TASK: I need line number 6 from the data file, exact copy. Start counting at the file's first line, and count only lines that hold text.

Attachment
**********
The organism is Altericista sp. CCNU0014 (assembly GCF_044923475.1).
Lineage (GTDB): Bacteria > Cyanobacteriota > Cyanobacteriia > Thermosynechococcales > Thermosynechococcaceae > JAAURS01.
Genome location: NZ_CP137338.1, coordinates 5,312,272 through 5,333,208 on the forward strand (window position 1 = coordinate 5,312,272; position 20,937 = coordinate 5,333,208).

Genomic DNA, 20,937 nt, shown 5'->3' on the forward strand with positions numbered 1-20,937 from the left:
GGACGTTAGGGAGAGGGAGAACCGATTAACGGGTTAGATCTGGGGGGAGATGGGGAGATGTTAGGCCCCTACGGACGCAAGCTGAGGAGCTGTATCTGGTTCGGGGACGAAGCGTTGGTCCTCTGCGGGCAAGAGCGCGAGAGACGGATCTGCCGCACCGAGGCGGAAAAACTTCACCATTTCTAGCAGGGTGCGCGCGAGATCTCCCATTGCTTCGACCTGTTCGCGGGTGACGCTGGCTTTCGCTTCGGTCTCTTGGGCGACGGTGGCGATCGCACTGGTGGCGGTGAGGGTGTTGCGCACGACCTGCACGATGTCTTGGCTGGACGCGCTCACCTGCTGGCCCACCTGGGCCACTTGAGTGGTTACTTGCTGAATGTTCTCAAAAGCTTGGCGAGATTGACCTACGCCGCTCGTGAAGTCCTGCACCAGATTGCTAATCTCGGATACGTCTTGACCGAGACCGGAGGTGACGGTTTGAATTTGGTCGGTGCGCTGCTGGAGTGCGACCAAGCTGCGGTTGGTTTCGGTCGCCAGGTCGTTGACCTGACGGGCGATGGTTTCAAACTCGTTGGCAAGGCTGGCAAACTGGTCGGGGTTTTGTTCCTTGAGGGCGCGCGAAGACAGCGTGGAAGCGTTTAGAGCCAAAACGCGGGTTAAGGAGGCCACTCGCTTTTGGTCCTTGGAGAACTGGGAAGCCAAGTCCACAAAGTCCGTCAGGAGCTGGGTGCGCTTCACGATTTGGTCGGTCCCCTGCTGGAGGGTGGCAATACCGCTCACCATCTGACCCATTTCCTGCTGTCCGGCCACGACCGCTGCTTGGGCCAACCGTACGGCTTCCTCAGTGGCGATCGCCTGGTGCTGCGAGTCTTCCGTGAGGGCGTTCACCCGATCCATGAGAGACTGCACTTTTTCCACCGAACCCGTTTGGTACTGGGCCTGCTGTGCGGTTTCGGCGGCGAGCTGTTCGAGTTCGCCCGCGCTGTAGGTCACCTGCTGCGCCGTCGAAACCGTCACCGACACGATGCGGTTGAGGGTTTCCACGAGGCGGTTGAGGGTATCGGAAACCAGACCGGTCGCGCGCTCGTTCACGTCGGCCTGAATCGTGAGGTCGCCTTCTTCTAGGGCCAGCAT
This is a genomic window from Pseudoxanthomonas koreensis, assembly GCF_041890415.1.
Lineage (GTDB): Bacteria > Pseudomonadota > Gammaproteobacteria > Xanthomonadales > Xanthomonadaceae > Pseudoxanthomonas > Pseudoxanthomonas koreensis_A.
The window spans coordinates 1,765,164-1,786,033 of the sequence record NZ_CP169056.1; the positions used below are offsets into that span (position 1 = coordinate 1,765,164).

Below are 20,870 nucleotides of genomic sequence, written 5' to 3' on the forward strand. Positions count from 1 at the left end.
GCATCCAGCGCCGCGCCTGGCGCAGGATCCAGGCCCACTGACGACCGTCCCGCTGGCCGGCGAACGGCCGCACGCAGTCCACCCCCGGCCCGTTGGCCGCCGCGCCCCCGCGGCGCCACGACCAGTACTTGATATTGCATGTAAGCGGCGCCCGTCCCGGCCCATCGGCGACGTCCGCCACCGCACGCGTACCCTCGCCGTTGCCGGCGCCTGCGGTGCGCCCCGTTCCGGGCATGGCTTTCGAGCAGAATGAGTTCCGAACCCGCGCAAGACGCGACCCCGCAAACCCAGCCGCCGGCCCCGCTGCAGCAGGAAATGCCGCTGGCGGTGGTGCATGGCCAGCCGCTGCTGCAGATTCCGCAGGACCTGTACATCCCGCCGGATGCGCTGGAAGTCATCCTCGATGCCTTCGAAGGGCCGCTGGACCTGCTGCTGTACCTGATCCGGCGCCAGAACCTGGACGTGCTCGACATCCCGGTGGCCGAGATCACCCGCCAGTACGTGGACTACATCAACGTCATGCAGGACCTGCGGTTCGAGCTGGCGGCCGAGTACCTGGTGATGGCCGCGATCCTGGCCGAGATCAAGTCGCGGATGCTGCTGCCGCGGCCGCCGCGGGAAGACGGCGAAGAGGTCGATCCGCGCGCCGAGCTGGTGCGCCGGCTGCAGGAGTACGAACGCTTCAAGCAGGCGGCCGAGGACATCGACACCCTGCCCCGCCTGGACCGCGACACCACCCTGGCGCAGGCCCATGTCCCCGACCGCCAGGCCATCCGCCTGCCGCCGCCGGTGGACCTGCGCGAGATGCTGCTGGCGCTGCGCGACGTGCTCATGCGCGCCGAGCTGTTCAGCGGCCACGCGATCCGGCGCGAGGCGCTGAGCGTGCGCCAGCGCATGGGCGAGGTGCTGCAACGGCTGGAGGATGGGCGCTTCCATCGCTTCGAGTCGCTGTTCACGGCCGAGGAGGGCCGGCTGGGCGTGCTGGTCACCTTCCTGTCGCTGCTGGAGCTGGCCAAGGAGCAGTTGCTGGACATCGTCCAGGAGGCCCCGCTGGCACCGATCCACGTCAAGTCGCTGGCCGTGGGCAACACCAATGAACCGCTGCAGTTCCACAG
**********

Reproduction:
This is a genomic window from Pseudoxanthomonas koreensis, assembly GCF_041890415.1.